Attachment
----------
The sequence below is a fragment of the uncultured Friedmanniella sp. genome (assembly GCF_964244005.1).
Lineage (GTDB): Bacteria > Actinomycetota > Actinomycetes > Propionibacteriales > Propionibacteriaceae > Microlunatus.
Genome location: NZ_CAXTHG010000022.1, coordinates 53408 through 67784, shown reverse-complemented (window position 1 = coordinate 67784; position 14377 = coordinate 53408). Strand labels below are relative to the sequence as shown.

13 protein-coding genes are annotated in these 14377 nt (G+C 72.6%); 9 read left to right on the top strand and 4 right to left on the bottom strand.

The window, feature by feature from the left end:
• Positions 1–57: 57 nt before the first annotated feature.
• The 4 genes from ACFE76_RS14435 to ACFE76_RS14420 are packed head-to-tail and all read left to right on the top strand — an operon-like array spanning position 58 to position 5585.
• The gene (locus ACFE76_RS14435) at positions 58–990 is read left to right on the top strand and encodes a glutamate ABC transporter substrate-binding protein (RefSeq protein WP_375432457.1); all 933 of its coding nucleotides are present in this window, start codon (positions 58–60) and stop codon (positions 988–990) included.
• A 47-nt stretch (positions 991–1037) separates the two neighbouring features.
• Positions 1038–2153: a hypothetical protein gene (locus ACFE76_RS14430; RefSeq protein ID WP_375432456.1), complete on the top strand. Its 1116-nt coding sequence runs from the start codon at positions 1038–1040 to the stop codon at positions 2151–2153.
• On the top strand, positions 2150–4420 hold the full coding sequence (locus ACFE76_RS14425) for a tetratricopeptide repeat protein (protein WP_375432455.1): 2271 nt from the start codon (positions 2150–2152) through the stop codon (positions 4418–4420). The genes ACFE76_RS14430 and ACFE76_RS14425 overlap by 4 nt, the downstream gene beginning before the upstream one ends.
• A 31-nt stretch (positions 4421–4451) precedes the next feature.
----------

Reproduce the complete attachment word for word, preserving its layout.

The sequence below is a fragment of the uncultured Friedmanniella sp. genome (assembly GCF_964244005.1).
Lineage (GTDB): Bacteria > Actinomycetota > Actinomycetes > Propionibacteriales > Propionibacteriaceae > Microlunatus.
Genome location: NZ_CAXTHG010000022.1, coordinates 53408 through 67784, shown reverse-complemented (window position 1 = coordinate 67784; position 14377 = coordinate 53408). Strand labels below are relative to the sequence as shown.

13 protein-coding genes are annotated in these 14377 nt (G+C 72.6%); 9 read left to right on the top strand and 4 right to left on the bottom strand.

The window, feature by feature from the left end:
• Positions 1–57: 57 nt before the first annotated feature.
• The 4 genes from ACFE76_RS14435 to ACFE76_RS14420 are packed head-to-tail and all read left to right on the top strand — an operon-like array spanning position 58 to position 5585.
• The gene (locus ACFE76_RS14435) at positions 58–990 is read left to right on the top strand and encodes a glutamate ABC transporter substrate-binding protein (RefSeq protein WP_375432457.1); all 933 of its coding nucleotides are present in this window, start codon (positions 58–60) and stop codon (positions 988–990) included.
• A 47-nt stretch (positions 991–1037) separates the two neighbouring features.
• Positions 1038–2153: a hypothetical protein gene (locus ACFE76_RS14430; RefSeq protein ID WP_375432456.1), complete on the top strand. Its 1116-nt coding sequence runs from the start codon at positions 1038–1040 to the stop codon at positions 2151–2153.
• On the top strand, positions 2150–4420 hold the full coding sequence (locus ACFE76_RS14425) for a tetratricopeptide repeat protein (protein WP_375432455.1): 2271 nt from the start codon (positions 2150–2152) through the stop codon (positions 4418–4420). The genes ACFE76_RS14430 and ACFE76_RS14425 overlap by 4 nt, the downstream gene beginning before the upstream one ends.
• A 31-nt stretch (positions 4421–4451) precedes the next feature.